Top Stories of 2017: Historian Looks Back at Oxford During Civil War

Original Courthouse during 1862 occupation. Notice Yankee tents and wagons

Starke Miller, a local historian who specializes in the Civil War, reintroduces a chapter of Oxford history that over time has “gone with the wind.” Steve Vassallo sat down with Miller to learn more about the Oxford Square during the time of the Civil War. Starke, is it true that Grant arrived here in December 1862 with 50,000 troops, or is this our imagination?

Starke Miller: Grant came to Oxford on December 4 and 5 with 50,000 men. Another 30,000 were stationed at College Hill. What was his objective?

Starke Miller: Grant thought he was going down the Mississippi Central Railroad to take Jackson, and then he was going to Vicksburg. He was going to use the railroad for his supply line. You once told me that if the railroad into Oxford had not been completed in 1859, the war would have never crossed our path in Lafayette County.

Starke Miller: The railroad brought overnight mail and same- or next-day newspapers. It cut travel time from days to hours. It even brought fresh oysters to Oxford. But it also brought the Yankees and all their destruction. Confederate General Earl Van Dorn somewhat threw a monkey wrench into Grant’s plans. How did this impact Oxford?

Starke Miller: Van Dorn raided Grant’s supply depot at Holly Springs. Grant realized he could never fully protect the rail line or his supplies behind him. He realized he had to go down the Mississippi River to get to Vicksburg. He knew the Confederates could not tear up or burn the river like they could the railroad. In 1863 more cavalry was passing through Oxford. Which army had control over the town at that time?

Starke Miller: A few thousand Union Cavalry passed through Oxford one day that summer on their way to wreck the railroad engines, cars, shops and the round house at Grenada. It probably took them at least three hours to pass through Oxford. They would have gone into most of the stores on the Square and bought, or stolen, whatever they wanted. There also would have been some harassment of citizens.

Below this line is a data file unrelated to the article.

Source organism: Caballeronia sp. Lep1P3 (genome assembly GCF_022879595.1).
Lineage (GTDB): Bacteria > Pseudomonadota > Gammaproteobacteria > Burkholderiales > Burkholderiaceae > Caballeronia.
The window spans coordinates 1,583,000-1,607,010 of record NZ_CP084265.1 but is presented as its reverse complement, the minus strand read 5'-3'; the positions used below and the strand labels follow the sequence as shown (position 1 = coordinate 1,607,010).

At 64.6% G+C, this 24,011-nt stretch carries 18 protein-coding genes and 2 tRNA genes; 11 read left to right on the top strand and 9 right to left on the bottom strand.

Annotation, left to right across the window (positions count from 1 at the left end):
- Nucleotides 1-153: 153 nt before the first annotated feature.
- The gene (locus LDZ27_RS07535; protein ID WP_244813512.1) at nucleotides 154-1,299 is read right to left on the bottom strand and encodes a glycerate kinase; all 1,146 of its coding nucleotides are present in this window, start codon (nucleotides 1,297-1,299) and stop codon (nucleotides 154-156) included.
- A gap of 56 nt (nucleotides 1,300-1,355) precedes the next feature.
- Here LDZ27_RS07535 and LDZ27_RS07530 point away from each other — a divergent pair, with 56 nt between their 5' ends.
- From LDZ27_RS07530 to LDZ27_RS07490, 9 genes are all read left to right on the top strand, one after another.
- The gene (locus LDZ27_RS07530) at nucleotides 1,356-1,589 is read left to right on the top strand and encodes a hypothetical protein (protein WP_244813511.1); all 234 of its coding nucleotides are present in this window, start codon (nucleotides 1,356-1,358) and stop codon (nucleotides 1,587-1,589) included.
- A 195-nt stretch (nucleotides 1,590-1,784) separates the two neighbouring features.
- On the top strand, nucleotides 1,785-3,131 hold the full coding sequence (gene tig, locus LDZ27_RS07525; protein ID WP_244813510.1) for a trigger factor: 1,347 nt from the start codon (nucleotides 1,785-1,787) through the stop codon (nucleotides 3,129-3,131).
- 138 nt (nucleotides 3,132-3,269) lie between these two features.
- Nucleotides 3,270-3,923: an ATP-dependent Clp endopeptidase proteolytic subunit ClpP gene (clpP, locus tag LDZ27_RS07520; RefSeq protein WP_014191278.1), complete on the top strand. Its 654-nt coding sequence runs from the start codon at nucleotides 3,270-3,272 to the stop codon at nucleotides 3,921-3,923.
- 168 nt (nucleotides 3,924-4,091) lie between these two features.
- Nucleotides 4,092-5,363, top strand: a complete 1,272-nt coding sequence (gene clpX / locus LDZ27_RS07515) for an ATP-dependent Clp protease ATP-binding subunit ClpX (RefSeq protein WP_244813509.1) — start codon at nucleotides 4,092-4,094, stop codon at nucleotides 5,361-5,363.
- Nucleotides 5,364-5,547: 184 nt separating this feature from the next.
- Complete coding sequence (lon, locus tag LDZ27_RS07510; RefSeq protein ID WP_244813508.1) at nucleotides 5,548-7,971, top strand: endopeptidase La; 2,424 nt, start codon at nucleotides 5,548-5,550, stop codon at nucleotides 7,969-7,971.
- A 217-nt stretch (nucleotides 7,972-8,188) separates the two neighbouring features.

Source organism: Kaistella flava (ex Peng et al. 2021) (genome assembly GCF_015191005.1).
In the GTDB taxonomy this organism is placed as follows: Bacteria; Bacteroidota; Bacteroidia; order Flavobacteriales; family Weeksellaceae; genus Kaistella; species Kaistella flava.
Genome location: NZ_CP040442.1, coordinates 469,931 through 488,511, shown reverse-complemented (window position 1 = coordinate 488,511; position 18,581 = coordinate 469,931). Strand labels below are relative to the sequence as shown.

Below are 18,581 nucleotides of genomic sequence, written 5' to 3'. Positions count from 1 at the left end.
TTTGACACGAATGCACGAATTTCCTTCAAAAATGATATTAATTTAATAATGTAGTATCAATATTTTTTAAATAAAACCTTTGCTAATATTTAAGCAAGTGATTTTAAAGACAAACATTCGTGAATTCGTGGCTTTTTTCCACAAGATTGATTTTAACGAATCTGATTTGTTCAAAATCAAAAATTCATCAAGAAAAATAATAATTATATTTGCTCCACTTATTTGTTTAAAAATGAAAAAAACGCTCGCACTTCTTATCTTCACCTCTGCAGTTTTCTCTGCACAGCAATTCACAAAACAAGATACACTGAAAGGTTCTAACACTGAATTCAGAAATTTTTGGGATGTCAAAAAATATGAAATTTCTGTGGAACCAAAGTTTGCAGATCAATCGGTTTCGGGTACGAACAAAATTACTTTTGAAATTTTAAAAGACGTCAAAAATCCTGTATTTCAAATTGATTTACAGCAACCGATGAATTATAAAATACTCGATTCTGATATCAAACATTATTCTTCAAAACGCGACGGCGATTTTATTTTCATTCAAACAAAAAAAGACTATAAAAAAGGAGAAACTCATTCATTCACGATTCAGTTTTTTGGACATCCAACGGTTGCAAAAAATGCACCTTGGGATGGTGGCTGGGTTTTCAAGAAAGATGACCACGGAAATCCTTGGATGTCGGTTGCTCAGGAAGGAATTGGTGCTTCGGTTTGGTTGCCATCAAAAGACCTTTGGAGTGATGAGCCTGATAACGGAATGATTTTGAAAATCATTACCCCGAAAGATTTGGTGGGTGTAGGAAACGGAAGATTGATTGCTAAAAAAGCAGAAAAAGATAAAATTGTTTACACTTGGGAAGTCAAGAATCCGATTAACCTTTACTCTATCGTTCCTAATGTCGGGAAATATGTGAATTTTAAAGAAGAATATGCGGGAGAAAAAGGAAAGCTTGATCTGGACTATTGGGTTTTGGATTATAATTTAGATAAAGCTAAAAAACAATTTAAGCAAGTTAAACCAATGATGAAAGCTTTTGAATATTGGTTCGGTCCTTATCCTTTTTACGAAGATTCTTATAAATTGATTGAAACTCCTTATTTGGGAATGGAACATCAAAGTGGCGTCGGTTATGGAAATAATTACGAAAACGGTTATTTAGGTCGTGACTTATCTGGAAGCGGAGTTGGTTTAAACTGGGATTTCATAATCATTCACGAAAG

1864 Union sketch of the burning of Oxford. Yes, that is a Doctor’s office skeleton a Union Cavalryman had on his horse. Fast-forward to 1864. Union General A.J. “Whiskey” Smith was intent on burning the town and Ole Miss. Did he succeed?

General Andrew Jackson Smith

Starke Miller: Smith had burned Ripley one month before, and in the same manner, he burned Oxford. He was chasing Nathan Bedford Forrest both times. Forrest had left here two days before and had raided Memphis. Out of anger, I believe, Smith ordered the town of Oxford and the University of Mississippi burned. Some individuals believe Oxford was burned in retaliation for the destruction of Chambersburg, Penn. by Confederate troops. Is there any truth to this theory?

Starke Miller: That did happen just before the Yankees came to Oxford. There is a story that the Yankees in Oxford learned of that burning from a Southern newspaper they found in Oxford. But I have an account of a messenger riding up to A.J. Smith, as he sat on his horse on the north side of the Square, with the news Forrest had slipped around him to the West and that he had raided Memphis the night before. That is when Smith ordered the town and University burned. I believe it was purely anger. There was no military need for it. Who was Jacob Thompson, and why was his mansion significant to Oxford?